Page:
The great majority of "errors" asserted by or on behalf of petitioner can be attributed to viable trial strategies. As stated in State v. Loftin, "the defendant must overcome a 'strong presumption' that counsel exercised 'reasonable professional' judgment and 'sound trial strategy' in fulfilling his responsibilities." 191 N.J. 172, 198 (2007) (quoting Strickland, supra, 466 U.S. at 690, 104 S.Ct. at 2066, 80 L.Ed. 2d at 695). For example, defense counsel chose not to cross-examine the seven-year old victim of an alleged sexual assault. That choice is an acceptable strategic decision to avoid the appearance of browbeating a young child under cross-examination, especially where the desired information could be garnered from other witnesses.
Defendant also claims that the trial attorney did not conduct a proper cross-examination of the victim's mother. Again, the degree and detail of cross-examination are largely left to the discretion of defense counsel. In this case, defense counsel did ask questions of the mother. He attempted to expose her bias by questioning past verbal disputes between herself and defendant. By no means was counsel's cross- examination of the mother so deficient that it adversely affected the outcome and deprived defendant of a fair trial.
Defendant's claims that counsel failed to object to the court's actions with regard to the child witness and that counsel failed to object to questioning which improperly bolstered the credibility of the child witness, are likewise rejected because they do not represent unreasonable decisions or ineffective performance by a trial attorney.
Defendant also asserts that counsel failed to argue and present any case law to the court to question the voluntariness of the defendant's confession, that counsel failed to properly investigate the case and that counsel failed to properly communicate with his client. Those assertions are so lacking in merit that they do not warrant discussion in a written opinion.
R. 2:11-3(e)(2). The same is true of defendant's claim that trial counsel had a conflict of interest because defendant's girlfriend, the victim's mother, participated in the retention of counsel.
All other claims of ineffective assistance of counsel have been or could have been previously litigated; thus, they are now procedurally barred. Ineffective assistance of counsel claims are ordinarily exempt from the procedural bar of R. 3:22-4. See, e.g., State v. Harris, 181 N.J. 391, 518 (2004), certif. denied, 545 U.S. 1145, 125 S.Ct. 2973, 162 L.Ed. 2d 898 (2005). However, pursuant to R. 3:22-5, prior adjudication of an issue, particularly on direct appeal, will ordinarily prohibit PCR. See, e.g., Harris, 181 N.J. 391 at 518; State v. McQuaid, 147 N.J. 464, 484 (1997); State v. White, 260 N.J. Super. 531, 538 (App. Div. 1992), certif. denied, 133 N.J. 436 (1993).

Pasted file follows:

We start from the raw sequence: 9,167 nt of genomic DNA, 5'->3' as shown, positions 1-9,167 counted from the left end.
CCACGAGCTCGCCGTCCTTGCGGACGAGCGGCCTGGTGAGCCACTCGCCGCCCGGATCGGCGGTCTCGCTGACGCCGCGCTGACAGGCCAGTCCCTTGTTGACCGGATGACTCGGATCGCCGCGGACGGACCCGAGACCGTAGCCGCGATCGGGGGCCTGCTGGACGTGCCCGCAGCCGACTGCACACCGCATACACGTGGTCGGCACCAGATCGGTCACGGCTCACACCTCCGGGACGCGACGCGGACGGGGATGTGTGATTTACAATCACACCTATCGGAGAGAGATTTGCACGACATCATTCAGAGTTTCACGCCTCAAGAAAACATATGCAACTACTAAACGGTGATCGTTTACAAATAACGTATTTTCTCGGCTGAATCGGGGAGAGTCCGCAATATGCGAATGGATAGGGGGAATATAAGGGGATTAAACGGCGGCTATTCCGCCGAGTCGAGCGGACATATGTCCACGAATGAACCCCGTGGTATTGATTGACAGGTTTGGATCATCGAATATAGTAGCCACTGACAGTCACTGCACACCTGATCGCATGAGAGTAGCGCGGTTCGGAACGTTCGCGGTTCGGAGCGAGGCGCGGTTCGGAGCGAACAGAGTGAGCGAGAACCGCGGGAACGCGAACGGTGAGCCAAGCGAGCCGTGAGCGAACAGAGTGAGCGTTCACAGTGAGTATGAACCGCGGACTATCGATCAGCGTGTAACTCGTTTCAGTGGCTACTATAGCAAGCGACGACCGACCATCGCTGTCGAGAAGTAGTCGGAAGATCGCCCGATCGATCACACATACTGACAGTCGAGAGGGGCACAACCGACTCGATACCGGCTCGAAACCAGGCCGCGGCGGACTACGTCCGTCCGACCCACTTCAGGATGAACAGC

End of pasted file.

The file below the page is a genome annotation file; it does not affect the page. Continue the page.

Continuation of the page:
On direct appeal, this court ruled that the prosecutor's summation did not present any issues of reversible error, and although we do not find the court's interaction with the child witness was improper, we note that if it was improper, it should have been raised on direct appeal. Similarly, the alleged deficiencies regarding the court's hearing of testimony under State v. Michaels,*fn1 the direct examination of the child witness, the voluntariness of the defendant's confession, and the voir dire of the jury could have been but were not raised in prior proceedings.
Because this court agrees with the PCR court's findings that defendant's trial counsel was not ineffective, in specific instances or cumulatively, we reject as well the claim that defendant's appellate counsel was ineffective for not having raised issues regarding trial counsel's deficient performance. Moreover, defendant has not shown that these issues could not reasonably have been raised before or that he has been subjected to any "fundamental injustice" that would call for a relaxation of the procedural bar. R. 3:22-4.
Defendant urges, in the alternative, that an evidentiary hearing should have convened to investigate the effectiveness of both trial and appellate counsel. The trial court has discretion to conduct such a hearing if the defendant has established a prima facie case of ineffective assistance of counsel. State v. Preciose, 129 N.J. 451, 462 (1992). However, the defendant must first demonstrate a reasonable likelihood of success on the merits. State v. Marshall, 148 N.J. 89, 157 (1992), certif. denied, 522 U.S. 850, 118 S.Ct. 140, 139 L.Ed. 2d 88 (1997). As discussed above, defendant failed to satisfy the two-prong test of Strickland/Fritz. Since defendant did not demonstrate a reasonable likelihood of success, the PCR court properly denied his request for an evidentiary hearing.
Lastly, defendant contends that he is entitled to a new trial because of the discovery of new evidence. To be granted a new trial on this basis, the new evidence must be:
(1) material to the issue and not merely cumulative or impeaching or contradictory;
(2) discovered since the trial and not discoverable by reasonable diligence beforehand; and
(3) of the sort that would probably change the jury's verdict if a new trial were granted. All three tests must be met before the evidence can be said to justify a new trial. [State v. Feaster, 184 N.J. 235, 276-77 (2005) (quoting, State v. Carter, 85 N.J. 300, 314 (1981)).]
Under the second prong of this test, the new evidence must have been discovered after the completion of trial and must not have been discoverable earlier through the exercise of due diligence. Carter, supra, 85 N.J. at 314. In defendant's self-drafted September 13, 2004 petition to the Appellant Division, he avers that he disclosed this evidence to his attorney well in advance of trial. It is, therefore, obvious that the evidence is not the type of new evidence that would warrant a new trial.